It’s that simple. Though you obviously won’t have the exact same number of trace carbs and fat in the cod as in the chicken, you’ll be damn close. Good enough has to be good enough.
Sometimes, however, you’ll find yourself completely unprepared as you find yourself starving with no ready-prepped food in sight and nothing but a Chipotle nearby. Don’t panic. Go back to the food rules above. Lean protein first. So get a salad with chicken or steak (or both with double meat if you’re a glutton such as myself). Add some beans or rice (carbs!) if it was a training day, be liberal with the fajita veggies and pico de gallo, and toss in a dollop of guacamole (fats!). You’re all set.
Plan ahead. Ah, here we are again. I’m bringing up this point twice because it really is that important. If you’re not planning ahead, your chances of success will fall drastically. You’re reading this, but there will be many of you who will nod and then promptly forget this point.
Plan ahead. Plan ahead. Plan ahead.
I can’t say it enough times. There’s nothing like feeling like a goof when you log your food at the end of the night and you’re 80g over your carb allotment. All because you thought to yourself I’ll just deal with it later. There’s really nothing you can do about that – after all, you can’t uneat those carbs – and you’ll just have to chalk it up to an off-macro day. Repeat that a couple of days in a row and your progress stalls. And unfortunately, no matter how good you’re being with your food choices, when you consume enough to push yourself out of calorie deficit mode, you’re not going to get any leaner.
Then you’ll be kicking yourself for having wasted the past week half-assing it.
This may seem overwhelming at first, but I promise that the learning curve is high and you’ll quickly be plugging in your numbers and tweaking your food amounts without a second thought. There’s no need to be intimidated by macronutrients and doing some simple calculations yourself. And no, you should absolutely not try to go the easy route and ask your trainer to toss you a meal plan – my friend JC Deen explains why. In short, it’s not sustainable and it won’t teach you the tools you need to learn to make your diet fit your day-to-day life, curveballs and all.
Give it a whirl, I dare ya. You’ll be one step closer toward reaching the body of your dreams.
About Sohee Lee
Hi there and welcome – I’m so excited you’ve made it here! My name is Sohee Lee and I’m a formerly California-, now NYC-based fitness buff. I recently graduated in June of 2012 with a BA in Human Biology (concentration in Psychosocial and Biological Determinants of Health) from Stanford University. I’m also a nationally qualified NPC bikini competitor (though my opinion on competing at this point is pretty mehh) and am currently studying to become a Precision Nutrition certified nutritionist and obtain my NSCA-CSCS.
If you don’t feel like reading everything below (which I completely understand – I mean sometimes I don’t shut up), then here’s a bullet-point version of me in a nutshell:
- eating disorder for 8 years, discovered weightlifting and fell in love
- shipped off to Stanford thinking I would study sports medicine, but discovered that fitness was my true calling
- graduated in June 2012 and spent the summer interning at Cressey Performance, the nation’s elite baseball training facility
- currently working in Connecticut as a strength coach
- also an online training and nutrition consultant and a contributing writer to Bodybuilding.com (woohoooooo!!)
How I Got Into Fitness
I’ve been physically active my entire life, starting with swimming at the age of 2. I’ve since participated in gymnastics, tap dancing (yeah, really), cheerleading, baseball, track, soccer, swimming, and cross country. I was an endurance athlete and, at one point, dipped into some dangerous territories. Read more about my battle with my eating disorder here and how I climbed my way out of the abyss.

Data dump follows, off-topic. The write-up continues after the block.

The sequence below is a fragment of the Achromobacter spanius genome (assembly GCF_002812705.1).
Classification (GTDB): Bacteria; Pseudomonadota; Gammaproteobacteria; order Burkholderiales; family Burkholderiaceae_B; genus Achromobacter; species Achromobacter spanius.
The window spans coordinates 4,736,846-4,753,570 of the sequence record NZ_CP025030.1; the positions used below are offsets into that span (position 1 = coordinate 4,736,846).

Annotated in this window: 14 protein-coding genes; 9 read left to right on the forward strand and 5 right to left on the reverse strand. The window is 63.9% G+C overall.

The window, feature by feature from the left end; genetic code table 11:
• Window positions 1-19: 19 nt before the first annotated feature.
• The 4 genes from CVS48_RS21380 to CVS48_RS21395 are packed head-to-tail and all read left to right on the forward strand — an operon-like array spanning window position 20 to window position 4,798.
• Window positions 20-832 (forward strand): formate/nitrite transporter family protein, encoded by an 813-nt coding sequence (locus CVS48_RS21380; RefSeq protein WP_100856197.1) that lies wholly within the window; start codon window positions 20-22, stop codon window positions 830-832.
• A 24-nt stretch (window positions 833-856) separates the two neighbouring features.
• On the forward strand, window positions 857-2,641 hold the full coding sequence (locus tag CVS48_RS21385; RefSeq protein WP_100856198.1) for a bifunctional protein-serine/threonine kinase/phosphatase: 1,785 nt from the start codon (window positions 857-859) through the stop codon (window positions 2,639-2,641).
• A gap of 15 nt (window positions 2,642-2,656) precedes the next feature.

My Take on Training
I believe in prioritizing the compound movements and saving the accessory movements for later, if at all. I believe in lifting heavy, regardless of whether you’re leaning out or trying to build mass. I believe that training should complement your diet, not compensate for your crappy nutrition. I believe that pink dumbbells should be used for rehab purposes only (ladies, I’m looking at you), and that nothing is quite more badass and sexy than a man or woman who can dominate in the weight room.
My Take on Nutrition
Hearing the following statements make me cringe:
- Too much protein will damage your kidneys.
- Breakfast is the most important meal of the day, and if you skip it, you. Will. Die.
- Small, frequent feedings keep your metabolism up and everybody should eat this way.
- Not eating for more than 4 hours at a time will cause your muscles to atrophy.
- You should never, never eat junk food lest the calories race straight to your hips, ass, and face. And stay there forever.
- You can say goodbye to alcohol.
Why I Created This Site
I made this site for you, dear reader. For years, I’ve spent every minute of my free time absorbing everything I could about fitness. I’ve worked with a number of trainers, learned what worked and what didn’t, and stumbled through many roadblocks to get to where I am now. Also, I like to write, and I want to share my stories with you. I have many.
I’m a lover of all things psychology (hence my academic area of focus); I’m intrigued by everything that makes us who we are as humans. Social relationships, the psychology behind our decisions… they all play into making us unique individuals.
When it comes down to it, fitness in and of itself is not what I’m passionate about; it’s you and what’s inside that noggin of yours. It’s what exists between me and you – this thing called a connection. A bond. I get such a high off of nurturing something so intangible and watching as we help each other in some way. How can you help me? You can start by helping me help you. Ask me questions, prod my brain, contact me! I’m here to make your life better. Whether that’s by providing you with a thought-provoking or entertaining blog post in the morning as you sip your heavenly java or by working with you as your training and nutrition consultant to transform your physique, I’m here, and I’m ready.